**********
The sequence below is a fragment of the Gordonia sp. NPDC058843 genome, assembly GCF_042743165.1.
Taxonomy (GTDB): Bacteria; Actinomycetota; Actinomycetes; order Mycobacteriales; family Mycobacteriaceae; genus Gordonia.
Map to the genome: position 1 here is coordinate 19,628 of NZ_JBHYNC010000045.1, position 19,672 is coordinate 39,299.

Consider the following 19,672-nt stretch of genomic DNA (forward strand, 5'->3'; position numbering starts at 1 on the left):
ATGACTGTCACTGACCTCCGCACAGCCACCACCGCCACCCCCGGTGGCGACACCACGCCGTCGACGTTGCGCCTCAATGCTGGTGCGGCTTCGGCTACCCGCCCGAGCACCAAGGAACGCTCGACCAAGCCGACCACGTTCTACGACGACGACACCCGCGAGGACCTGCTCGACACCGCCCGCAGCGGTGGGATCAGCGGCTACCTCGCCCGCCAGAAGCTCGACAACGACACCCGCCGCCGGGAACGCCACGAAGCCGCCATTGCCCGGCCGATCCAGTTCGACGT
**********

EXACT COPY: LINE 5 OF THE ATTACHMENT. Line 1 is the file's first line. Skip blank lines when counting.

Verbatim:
ATGACTGTCACTGACCTCCGCACAGCCACCACCGCCACCCCCGGTGGCGACACCACGCCGTCGACGTTGCGCCTCAATGCTGGTGCGGCTTCGGCTACCCGCCCGAGCACCAAGGAACGCTCGACCAAGCCGACCACGTTCTACGACGACGACACCCGCGAGGACCTGCTCGACACCGCCCGCAGCGGTGGGATCAGCGGCTACCTCGCCCGCCAGAAGCTCGACAACGACACCCGCCGCCGGGAACGCCACGAAGCCGCCATTGCCCGGCCGATCCAGTTCGACGT